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Why You Should Run To Beer

(and not chocolate milk)

Confirmation bias. That's the tendency to seek out information that supports what you want to believe.

Your search, my friend, ends here.

Let's talk about beer and why it's such a natural choice for runners. And let's start by talking about the fact that beer is natural. It's usually just water, grain, yeast and hops.

Beer is also fat free and and contains fewer calories than the same volume of, say, chocolate milk. Though beer contains less protein than the cafeteria classic, it contains more of the vitamins and minerals a runner actually needs.

Okay, but enough about chocolate milk. Unless you're eight, you're probably not craving it anyway.

Beer: think of it as the runner's multivitamin. Dark ales especially (think Porter, Stout, Black IPA) contain higher levels of the vitamins and minerals runners need most.

Magnesium, for instance, plays a bit part in bolstering your endurance. Not only does it help with muscle contraction, it also enhances aerobic capacity by helping to deliver oxygen to the muscles.

Chromium, meanwhile, helps the body process the carbohydrates you're probably consuming in greater quantity than your more sedentary friends, and if you're a distance runner you're losing this valuable mineral in your urine after long runs. This is where beer is the true champion because there's still no evidence to suggest your body can effectively absorb chromium supplements. Ales are brewed with hard water and Saccharomyces Cerevisiae (aka. Brewer's Yeast), making them a easily digestible source of chromium.

Then there's zinc, which your body also loses through urine after a long run. A valuable helper for your body's immune system, it works with about 100 enzymes in your body, aiding your energy metabolism.

I could go on about antioxidants, resveratrol and all the other benefits of hops, which have been used in medicines longer than they have in beer. I could share stats about dietary fiber and electrolytes. Beer is also an anti-inflammatory and promotes bone health.

I could go into much, much more detail, but I'd rather end with possibly the most compelling reason to reach for a beer after a run: it's even more delicious than before you run.

Wine tasters, as you likely know, can swirl a Chianti around in their mouth, spit it out and record their impressions. A Bock, on the other hand, needs to be consumed to be properly evaluated. That's because beer is carbonated. As you swallow, the carbonation carries some of it back into your olfactory system, engaging more of your sensory receptors. Win! Research shows that a brisk workout – as little as 10 minutes – heightens your olfactory system in the short term, while regular exercise prevents it from deteriorating as you age.

Just remember, despite being 85-95% water, beer still does more to dehydrate than re-hydrate, so make sure you're getting enough of the non-alcoholic H2O as well. And skip the chocolate milk.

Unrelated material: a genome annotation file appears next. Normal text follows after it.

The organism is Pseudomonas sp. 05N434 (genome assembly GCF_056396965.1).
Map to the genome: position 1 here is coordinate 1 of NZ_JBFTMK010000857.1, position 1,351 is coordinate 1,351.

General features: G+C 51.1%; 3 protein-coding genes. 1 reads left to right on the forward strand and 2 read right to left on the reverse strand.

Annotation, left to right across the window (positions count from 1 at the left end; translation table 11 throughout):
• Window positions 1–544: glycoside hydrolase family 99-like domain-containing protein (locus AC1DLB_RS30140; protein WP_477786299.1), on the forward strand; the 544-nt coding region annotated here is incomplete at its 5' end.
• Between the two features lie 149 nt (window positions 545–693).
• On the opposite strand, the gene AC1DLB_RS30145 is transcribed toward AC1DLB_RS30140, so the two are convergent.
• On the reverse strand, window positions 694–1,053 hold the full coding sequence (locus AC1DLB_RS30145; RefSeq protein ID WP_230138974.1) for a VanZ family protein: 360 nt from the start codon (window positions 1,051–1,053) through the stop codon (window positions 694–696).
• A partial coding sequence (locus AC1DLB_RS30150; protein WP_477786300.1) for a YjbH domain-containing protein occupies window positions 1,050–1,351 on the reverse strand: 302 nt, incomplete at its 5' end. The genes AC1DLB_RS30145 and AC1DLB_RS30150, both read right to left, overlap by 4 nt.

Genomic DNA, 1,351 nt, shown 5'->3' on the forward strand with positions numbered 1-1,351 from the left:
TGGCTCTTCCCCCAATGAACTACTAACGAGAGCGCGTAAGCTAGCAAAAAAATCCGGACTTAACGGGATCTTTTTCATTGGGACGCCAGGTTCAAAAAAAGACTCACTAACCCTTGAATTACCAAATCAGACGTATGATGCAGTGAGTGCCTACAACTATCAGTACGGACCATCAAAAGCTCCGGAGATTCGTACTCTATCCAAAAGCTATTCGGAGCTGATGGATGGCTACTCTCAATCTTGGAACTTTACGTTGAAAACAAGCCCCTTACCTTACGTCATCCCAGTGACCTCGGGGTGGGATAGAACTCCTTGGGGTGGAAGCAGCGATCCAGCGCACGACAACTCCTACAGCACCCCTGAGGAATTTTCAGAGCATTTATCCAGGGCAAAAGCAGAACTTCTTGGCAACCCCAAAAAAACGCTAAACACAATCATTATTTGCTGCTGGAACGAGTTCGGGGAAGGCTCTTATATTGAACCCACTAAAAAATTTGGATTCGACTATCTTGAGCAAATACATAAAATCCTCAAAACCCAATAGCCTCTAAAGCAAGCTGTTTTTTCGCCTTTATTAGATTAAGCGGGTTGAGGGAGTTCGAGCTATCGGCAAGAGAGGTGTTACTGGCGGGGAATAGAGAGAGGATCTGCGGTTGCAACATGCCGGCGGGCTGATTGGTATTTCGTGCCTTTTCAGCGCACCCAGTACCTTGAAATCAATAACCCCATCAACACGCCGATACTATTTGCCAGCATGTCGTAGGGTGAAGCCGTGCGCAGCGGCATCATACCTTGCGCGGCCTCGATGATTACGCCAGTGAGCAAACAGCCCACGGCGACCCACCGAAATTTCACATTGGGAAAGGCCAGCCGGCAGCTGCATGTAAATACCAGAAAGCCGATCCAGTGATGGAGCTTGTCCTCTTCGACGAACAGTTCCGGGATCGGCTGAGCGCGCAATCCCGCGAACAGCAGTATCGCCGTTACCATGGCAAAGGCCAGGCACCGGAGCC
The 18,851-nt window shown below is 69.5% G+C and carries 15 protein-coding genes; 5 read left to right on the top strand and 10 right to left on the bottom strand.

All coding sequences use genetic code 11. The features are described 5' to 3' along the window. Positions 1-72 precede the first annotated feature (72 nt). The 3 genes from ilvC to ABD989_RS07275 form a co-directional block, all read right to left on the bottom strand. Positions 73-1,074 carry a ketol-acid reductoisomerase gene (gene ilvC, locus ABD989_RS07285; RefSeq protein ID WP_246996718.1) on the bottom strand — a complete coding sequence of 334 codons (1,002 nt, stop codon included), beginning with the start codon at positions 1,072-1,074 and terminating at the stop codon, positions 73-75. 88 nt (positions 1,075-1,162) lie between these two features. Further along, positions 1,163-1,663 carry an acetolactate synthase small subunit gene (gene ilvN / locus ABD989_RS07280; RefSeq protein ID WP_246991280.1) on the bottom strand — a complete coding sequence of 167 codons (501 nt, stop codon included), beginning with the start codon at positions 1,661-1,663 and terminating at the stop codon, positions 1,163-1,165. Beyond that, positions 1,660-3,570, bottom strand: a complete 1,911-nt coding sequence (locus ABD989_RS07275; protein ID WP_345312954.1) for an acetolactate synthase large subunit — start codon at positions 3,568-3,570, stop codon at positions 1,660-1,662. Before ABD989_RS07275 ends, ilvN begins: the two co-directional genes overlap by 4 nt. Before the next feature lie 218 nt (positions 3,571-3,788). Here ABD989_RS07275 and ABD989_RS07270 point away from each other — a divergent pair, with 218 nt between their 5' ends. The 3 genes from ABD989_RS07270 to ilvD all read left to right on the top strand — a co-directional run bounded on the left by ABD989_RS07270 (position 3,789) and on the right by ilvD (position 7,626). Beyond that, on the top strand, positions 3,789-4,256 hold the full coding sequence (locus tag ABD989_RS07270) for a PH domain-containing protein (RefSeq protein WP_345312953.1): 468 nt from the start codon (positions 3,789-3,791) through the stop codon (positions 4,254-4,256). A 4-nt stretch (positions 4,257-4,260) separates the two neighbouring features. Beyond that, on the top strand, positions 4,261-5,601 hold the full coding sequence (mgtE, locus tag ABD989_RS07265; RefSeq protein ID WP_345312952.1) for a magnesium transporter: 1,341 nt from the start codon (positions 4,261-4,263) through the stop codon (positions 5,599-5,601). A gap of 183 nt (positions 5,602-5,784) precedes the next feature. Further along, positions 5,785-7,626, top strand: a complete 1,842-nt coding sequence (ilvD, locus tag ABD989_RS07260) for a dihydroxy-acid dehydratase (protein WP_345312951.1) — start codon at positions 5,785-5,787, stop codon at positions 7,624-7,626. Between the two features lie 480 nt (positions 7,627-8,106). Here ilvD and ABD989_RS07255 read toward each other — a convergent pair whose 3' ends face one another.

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Explore Fund Grant-Giving Program

The North Face Announces 2015 Explore Fund Grants Open for Applications

The North Face today announced the 2015 Explore Fund grant-giving program is now open through October 31, 2015 for applications and $30,000 will be awarded to organizations this year. The Explore Fund provides grants to organizations that connect people to the outdoors in meaningful ways, with youth as the primary focus.

 

“For 2015, we are looking to identify programs that will provide experiences that nurture an enduring appreciation of the outdoors,” said Ann Krcik, Director of Outdoor Exploration, The North Face. “We want these programs to encourage people to explore and appreciate the outdoors in their favorite ways, whether that be hiking, skiing or camping – we want to be the catalyst.”

 

All grants are evaluated on the clarity of proposal, the projected impact and alignment to the spirit of adventure and exploration. Proposals that leverage collaboration and partnerships within communities are encouraged. The Explore Fund reviews grants by individual merits and as part of a balanced portfolio that includes such factors as geography, type of program funded, target audiences, and more.

 

To be considered for an Explore Fund grant, applicants must be non-profit organizations or in a formal relationship with a qualified fiscal sponsor. All applicants must fully complete the online submission process and provide the required application information.  Explore Fund grants are for one year and funding in a giving cycle does not guarantee future support.

 

As part of its mission to start a global movement of Outdoor Exploration, The North Face introduced the Explore Fund (www.explorefund.org) in 2010 and the program has since provided more than $1.5 million in grants to organizations committed to inspiring the next generation of outdoor explorers and conservationists.

 

For more information and to submit an application before October 31, 2015, please visit www.explorefund.org.